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Discussion Starter #1
Well, I hope no one gets upset about me posting this, but I made my first ever venture into a S. Platte River Canyon on Wednesday. The parking area for the trail is closed, but I was able to park elsewhere and make an extra long hike out of it. It is a very scenic place. Water was very clear and I was able to sight fish some (never saw any huge fish) and just fish to "fishy" looking places also. Got there around 10:00 and stayed until 3:30. Weather was nice, just a bit windy at times. I caught seven brown trout all on spinning gear. I took my fly rod and spinning rod and I just wasn't getting any bites at all on the fly rod, so once I caught a couple with metal, decided to stick with that. I hiked upstream past about 10-12 other fishermen and found some areas with no one else around. I caught most of them casting downstream and reeling up. Gold and red were the colors that did the work. I did catch a couple casting up and reeling down with the current, but casting downstream at the seams of runs and still water did the trick for me. Most fish were 12-14", but I did manage two that were 15-16". I'll have to leave the spinning rod behind next time I go there so I can really challenge myself with the fly rod. Here is a picture of the first fish of the day, and another of the biggest.
First of the day:

Biggest fish of the day (15-16")

 

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trotline jr said:
Why would anyone get upset with your post.
Well, there was a post a couple of days ago that has now been removed that stirred up a bit of ire. Just hoping this wouldn't cause a similar reaction.

Oh, and I wanted to comment more on the casting upstream vs. casting downstream aproach that TANGLER found interesting. I have been very concious lately of what direction I cast in and what gets more hook ups because I'm always trying to figure out what works. I cast several directions in a 180 degree arc when fishing from a point on shore. Straight upstream, diagonally up, straight across towards the opposite bank, diagonally downstream, or straight downstream. I think most people would say that casting upstream and reeling the lure in a little faster than the current is the best method, but I personally haven't found this to be true. I catch more brown trout for some reason when I cast to slow moving water downstream and reel in the lure against the current close to the edge of where the fast and slow water meet. I guess a small bait fish could swim against the current in those areas and the browns seem to attack it from positions either in seams or near the bank.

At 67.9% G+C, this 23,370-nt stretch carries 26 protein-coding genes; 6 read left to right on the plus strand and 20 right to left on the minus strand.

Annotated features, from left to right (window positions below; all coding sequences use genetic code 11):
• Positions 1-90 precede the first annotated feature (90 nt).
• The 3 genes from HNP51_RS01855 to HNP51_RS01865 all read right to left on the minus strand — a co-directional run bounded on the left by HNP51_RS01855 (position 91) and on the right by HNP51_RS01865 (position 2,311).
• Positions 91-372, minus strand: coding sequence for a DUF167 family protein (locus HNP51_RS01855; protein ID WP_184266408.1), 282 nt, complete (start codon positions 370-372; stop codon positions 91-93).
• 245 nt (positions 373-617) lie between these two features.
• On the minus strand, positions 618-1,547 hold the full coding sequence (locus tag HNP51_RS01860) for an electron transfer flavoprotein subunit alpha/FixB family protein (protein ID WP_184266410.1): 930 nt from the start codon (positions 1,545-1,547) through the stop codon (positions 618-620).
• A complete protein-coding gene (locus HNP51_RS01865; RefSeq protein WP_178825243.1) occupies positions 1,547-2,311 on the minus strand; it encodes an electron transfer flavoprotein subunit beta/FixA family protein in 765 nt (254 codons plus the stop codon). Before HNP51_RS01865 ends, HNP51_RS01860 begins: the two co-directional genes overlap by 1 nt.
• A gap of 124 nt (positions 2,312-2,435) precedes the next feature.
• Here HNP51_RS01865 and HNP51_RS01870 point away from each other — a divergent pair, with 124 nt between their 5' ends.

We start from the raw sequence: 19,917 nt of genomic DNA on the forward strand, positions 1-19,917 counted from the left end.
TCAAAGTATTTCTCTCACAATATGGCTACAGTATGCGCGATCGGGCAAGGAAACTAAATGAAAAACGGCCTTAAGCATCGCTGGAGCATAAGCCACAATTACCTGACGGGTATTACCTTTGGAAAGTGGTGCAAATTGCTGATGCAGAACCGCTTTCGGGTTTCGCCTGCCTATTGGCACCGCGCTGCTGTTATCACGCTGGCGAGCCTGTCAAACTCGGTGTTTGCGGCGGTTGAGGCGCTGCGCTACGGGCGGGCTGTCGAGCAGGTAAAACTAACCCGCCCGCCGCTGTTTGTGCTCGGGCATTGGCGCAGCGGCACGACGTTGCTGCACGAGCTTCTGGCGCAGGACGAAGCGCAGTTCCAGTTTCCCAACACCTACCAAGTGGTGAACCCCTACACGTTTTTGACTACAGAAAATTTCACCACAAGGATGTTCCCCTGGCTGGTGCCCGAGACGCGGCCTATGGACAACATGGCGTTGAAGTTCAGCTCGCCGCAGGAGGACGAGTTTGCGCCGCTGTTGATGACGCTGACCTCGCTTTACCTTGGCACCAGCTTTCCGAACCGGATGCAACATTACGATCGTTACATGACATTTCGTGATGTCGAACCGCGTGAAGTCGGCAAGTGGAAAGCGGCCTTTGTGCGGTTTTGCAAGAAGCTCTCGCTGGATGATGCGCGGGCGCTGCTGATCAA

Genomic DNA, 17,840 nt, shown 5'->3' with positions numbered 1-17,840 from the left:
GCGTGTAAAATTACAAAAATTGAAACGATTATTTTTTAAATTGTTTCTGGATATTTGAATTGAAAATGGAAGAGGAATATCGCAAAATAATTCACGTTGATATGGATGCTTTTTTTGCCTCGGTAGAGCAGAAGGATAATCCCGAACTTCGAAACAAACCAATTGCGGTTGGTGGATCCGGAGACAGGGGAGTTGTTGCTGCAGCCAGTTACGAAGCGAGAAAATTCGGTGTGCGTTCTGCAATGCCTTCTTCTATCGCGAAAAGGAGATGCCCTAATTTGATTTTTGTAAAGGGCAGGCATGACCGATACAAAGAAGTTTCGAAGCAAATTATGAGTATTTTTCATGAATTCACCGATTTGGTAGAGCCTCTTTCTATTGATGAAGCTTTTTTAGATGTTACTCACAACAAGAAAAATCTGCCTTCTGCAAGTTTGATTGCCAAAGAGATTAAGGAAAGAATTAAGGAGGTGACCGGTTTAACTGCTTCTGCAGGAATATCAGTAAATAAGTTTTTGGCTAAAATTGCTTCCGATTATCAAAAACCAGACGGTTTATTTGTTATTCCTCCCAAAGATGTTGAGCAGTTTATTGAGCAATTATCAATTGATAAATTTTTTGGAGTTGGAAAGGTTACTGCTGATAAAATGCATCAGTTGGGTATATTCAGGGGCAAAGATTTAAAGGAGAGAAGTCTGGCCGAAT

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independiente said:
trotline jr said:
Why would anyone get upset with your post.
Well, there was a post a couple of days ago that has now been removed that stirred up a bit of ire. Just hoping this wouldn't cause a similar reaction.

Oh, and I wanted to comment more on the casting upstream vs. casting downstream aproach that TANGLER found interesting. I have been very concious lately of what direction I cast in and what gets more hook ups because I'm always trying to figure out what works. I cast several directions in a 180 degree arc when fishing from a point on shore. Straight upstream, diagonally up, straight across towards the opposite bank, diagonally downstream, or straight downstream. I think most people would say that casting upstream and reeling the lure in a little faster than the current is the best method, but I personally haven't found this to be true. I catch more brown trout for some reason when I cast to slow moving water downstream and reel in the lure against the current close to the edge of where the fast and slow water meet. I guess a small bait fish could swim against the current in those areas and the browns seem to attack it from positions either in seams or near the bank.
I used to use panther martin spinners like this a lot with success...you almost let it flutter in the current...the trick is figuring the right size of spinner/additional splitshot you may add in order to keep the lure at the proper depth when doing this.
 

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Cool Post! Those brownies colors are awesome!! :eek:
I've read where pulling spinners WITH the current is more natural, but I've caught my biggest pulling AGAINST the current letting is swing into over-hung banks. Orange Panther Martin w/red dots did the trick for me!
 

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when you pull upstream let the lure (i use PM's) stop and fall downstream about a foot. I tend to get alot of brownies in the ST Vrain that way. O0 O0
 

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Nice post/fish!! Thanks..

D.J.
 
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